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Are Florida’s Laws Becoming More Progressive?

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The past two years have seen significant political upheaval across the country and the proliferation of below-the-belt political campaigning. As a direct result, this month saw the removal of Palm Beach Judge Dana Marie Santino. What was interesting about that case was the division of the final decision, with Florida’s Supreme Court judges divided over the outcome. Some found it too punitive, while others think punishment could have gone further.

Law library

This raises the question as to whether the judicial body of Florida is making moves to a more progressive way of working and that laws are influenced as a result. The state has always had a vibrant contrast between left and right interests leading to open political discourse. As legal proceedings continue to move forwards in the state, taking a look at key areas of modern day politics sheds a little light on what direction the state is moving.

The state of civil rights

Florida and its legal arena have a long and proud history when it comes to civil rights. The state hosted the first black judge, Edward Rodgers, who died this week aged 91. Through his work, areas of Florida – most notably Palm Beach – loosened up civil rights laws considerably making the peninsula the multicultural area it is today. Today, this record in support of civil rights continues; October saw the conviction of former policeman for violations, according to the Department of Justice.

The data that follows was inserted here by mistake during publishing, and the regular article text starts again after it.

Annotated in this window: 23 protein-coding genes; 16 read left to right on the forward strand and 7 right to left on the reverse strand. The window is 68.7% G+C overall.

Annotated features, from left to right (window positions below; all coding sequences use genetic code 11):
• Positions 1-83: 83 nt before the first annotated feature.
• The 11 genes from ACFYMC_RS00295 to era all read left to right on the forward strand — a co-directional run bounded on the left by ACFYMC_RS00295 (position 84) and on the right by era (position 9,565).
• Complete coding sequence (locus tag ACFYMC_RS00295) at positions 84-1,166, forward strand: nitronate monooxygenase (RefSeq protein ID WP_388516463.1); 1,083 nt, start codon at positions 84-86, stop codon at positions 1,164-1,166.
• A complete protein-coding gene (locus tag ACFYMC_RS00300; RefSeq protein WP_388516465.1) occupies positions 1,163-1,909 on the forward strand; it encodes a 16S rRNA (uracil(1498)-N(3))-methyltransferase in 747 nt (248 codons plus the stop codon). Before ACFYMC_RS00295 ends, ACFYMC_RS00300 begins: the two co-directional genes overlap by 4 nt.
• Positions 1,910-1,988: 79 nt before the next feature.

When it comes to women, another important legal subject sweeping the country, Florida is the home of a movement to allow former felons the right to vote, which, according to the UK’s Guardian, is spearheaded by women. However, such movements have been seen with balance; taking inspiration from mutually amicable settlements such as the Erik H. Gordon case. This brings a greater level of assurance to all parties and is, arguably, the most progressive way forward for civil rights law in the state.

The legalization of marijuana

Marijuana continues to receive softened stances around the country, but largely in states associated with left-wing politics – the west coast and further reaches of New England – and abroad, in the likes of Canada and the Netherlands. Florida implemented a medicinal use bill in July 2017, but the bill has been poorly implemented, according to the Miami Herald.

What’s the future?

New developments suggest that it could be full legalization. Lawmakers have suggested that the legalization debate is worth having, according to a report by NBC, and has garnered the support of bipartisan lawmakers and law enforcement. Whether it will become reality is another matter, but marijuana legalization has continued apace since 2016’s first measures.

Looking to Amendment 9

Alongside 11 other pieces of legislation, amendment 9 will go to the voters this year. Alongside Amendment 4, this is another piece of law coming from a very progressive place – environmentalism. This particular piece will enhance clean air and water safeguards, drawing the respect of many rural and city voters but the ire of corporate interests including oil – the bill would minimize new drilling. One of the most controversial parts of the bill concerns vaping, as it will outright ban the practice in public and indoor spaces.

Between these pieces of legislation and the attitude of the court, it certainly seems like Florida is moving towards more nominally progressive positions. The conservative aspect of the state will always be recognized, and rightly – a whole sect of voters should not be disenfranchised. However, it will be interesting to watch in the coming months and through the votes as to how the legal landscape of the state will evolve.

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